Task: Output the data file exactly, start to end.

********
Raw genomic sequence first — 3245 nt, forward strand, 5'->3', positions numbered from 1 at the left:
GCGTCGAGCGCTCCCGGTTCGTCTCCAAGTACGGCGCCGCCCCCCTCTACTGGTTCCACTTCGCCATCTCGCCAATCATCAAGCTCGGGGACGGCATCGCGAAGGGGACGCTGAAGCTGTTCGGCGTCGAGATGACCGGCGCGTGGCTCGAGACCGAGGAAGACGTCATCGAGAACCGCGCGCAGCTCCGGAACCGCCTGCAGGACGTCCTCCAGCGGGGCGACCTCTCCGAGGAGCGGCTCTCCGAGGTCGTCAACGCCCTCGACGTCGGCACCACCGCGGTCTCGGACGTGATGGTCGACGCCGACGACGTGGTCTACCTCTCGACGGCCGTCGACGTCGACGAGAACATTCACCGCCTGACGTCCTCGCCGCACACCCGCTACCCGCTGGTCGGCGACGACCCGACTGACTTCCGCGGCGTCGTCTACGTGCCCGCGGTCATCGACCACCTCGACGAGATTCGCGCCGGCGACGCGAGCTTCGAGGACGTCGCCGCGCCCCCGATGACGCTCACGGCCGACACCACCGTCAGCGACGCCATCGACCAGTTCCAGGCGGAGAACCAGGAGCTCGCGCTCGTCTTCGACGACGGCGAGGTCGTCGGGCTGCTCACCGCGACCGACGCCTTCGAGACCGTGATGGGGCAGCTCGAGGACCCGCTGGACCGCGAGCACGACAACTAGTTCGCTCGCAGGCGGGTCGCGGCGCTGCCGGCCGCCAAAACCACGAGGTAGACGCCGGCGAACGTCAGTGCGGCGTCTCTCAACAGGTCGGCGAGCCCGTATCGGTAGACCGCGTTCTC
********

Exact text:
Raw genomic sequence first — 3245 nt, forward strand, 5'->3', positions numbered from 1 at the left:
GCGTCGAGCGCTCCCGGTTCGTCTCCAAGTACGGCGCCGCCCCCCTCTACTGGTTCCACTTCGCCATCTCGCCAATCATCAAGCTCGGGGACGGCATCGCGAAGGGGACGCTGAAGCTGTTCGGCGTCGAGATGACCGGCGCGTGGCTCGAGACCGAGGAAGACGTCATCGAGAACCGCGCGCAGCTCCGGAACCGCCTGCAGGACGTCCTCCAGCGGGGCGACCTCTCCGAGGAGCGGCTCTCCGAGGTCGTCAACGCCCTCGACGTCGGCACCACCGCGGTCTCGGACGTGATGGTCGACGCCGACGACGTGGTCTACCTCTCGACGGCCGTCGACGTCGACGAGAACATTCACCGCCTGACGTCCTCGCCGCACACCCGCTACCCGCTGGTCGGCGACGACCCGACTGACTTCCGCGGCGTCGTCTACGTGCCCGCGGTCATCGACCACCTCGACGAGATTCGCGCCGGCGACGCGAGCTTCGAGGACGTCGCCGCGCCCCCGATGACGCTCACGGCCGACACCACCGTCAGCGACGCCATCGACCAGTTCCAGGCGGAGAACCAGGAGCTCGCGCTCGTCTTCGACGACGGCGAGGTCGTCGGGCTGCTCACCGCGACCGACGCCTTCGAGACCGTGATGGGGCAGCTCGAGGACCCGCTGGACCGCGAGCACGACAACTAGTTCGCTCGCAGGCGGGTCGCGGCGCTGCCGGCCGCCAAAACCACGAGGTAGACGCCGGCGAACGTCAGTGCGGCGTCTCTCAACAGGTCGGCGAGCCCGTATCGGTAGACCGCGTTCTC